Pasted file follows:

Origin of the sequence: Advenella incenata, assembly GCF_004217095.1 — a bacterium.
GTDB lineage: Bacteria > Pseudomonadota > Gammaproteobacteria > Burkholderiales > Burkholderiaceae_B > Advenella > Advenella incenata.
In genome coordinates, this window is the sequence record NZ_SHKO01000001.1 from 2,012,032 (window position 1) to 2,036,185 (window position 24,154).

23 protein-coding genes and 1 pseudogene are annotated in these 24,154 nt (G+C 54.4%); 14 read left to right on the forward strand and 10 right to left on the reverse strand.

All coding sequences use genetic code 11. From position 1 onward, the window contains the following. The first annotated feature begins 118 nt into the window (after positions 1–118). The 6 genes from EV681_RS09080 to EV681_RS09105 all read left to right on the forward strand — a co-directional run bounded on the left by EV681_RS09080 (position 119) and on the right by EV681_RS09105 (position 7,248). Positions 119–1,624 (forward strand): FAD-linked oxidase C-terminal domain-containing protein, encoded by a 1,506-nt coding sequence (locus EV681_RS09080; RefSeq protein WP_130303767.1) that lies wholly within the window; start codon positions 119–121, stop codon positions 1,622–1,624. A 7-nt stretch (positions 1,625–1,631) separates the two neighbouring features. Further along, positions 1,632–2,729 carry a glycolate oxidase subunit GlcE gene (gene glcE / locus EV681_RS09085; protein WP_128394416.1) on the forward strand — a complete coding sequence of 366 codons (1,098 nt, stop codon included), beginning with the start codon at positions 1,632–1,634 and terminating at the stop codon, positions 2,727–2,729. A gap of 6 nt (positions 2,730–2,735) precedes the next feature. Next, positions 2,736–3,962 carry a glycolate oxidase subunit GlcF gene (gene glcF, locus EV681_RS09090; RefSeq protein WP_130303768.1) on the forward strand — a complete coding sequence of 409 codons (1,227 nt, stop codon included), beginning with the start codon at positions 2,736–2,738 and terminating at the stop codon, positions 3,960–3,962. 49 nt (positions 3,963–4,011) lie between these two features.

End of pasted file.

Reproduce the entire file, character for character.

Origin of the sequence: Advenella incenata, assembly GCF_004217095.1 — a bacterium.
GTDB lineage: Bacteria > Pseudomonadota > Gammaproteobacteria > Burkholderiales > Burkholderiaceae_B > Advenella > Advenella incenata.
In genome coordinates, this window is the sequence record NZ_SHKO01000001.1 from 2,012,032 (window position 1) to 2,036,185 (window position 24,154).

23 protein-coding genes and 1 pseudogene are annotated in these 24,154 nt (G+C 54.4%); 14 read left to right on the forward strand and 10 right to left on the reverse strand.

All coding sequences use genetic code 11. From position 1 onward, the window contains the following. The first annotated feature begins 118 nt into the window (after positions 1–118). The 6 genes from EV681_RS09080 to EV681_RS09105 all read left to right on the forward strand — a co-directional run bounded on the left by EV681_RS09080 (position 119) and on the right by EV681_RS09105 (position 7,248). Positions 119–1,624 (forward strand): FAD-linked oxidase C-terminal domain-containing protein, encoded by a 1,506-nt coding sequence (locus EV681_RS09080; RefSeq protein WP_130303767.1) that lies wholly within the window; start codon positions 119–121, stop codon positions 1,622–1,624. A 7-nt stretch (positions 1,625–1,631) separates the two neighbouring features. Further along, positions 1,632–2,729 carry a glycolate oxidase subunit GlcE gene (gene glcE / locus EV681_RS09085; protein WP_128394416.1) on the forward strand — a complete coding sequence of 366 codons (1,098 nt, stop codon included), beginning with the start codon at positions 1,632–1,634 and terminating at the stop codon, positions 2,727–2,729. A gap of 6 nt (positions 2,730–2,735) precedes the next feature. Next, positions 2,736–3,962 carry a glycolate oxidase subunit GlcF gene (gene glcF, locus EV681_RS09090; RefSeq protein WP_130303768.1) on the forward strand — a complete coding sequence of 409 codons (1,227 nt, stop codon included), beginning with the start codon at positions 2,736–2,738 and terminating at the stop codon, positions 3,960–3,962. 49 nt (positions 3,963–4,011) lie between these two features.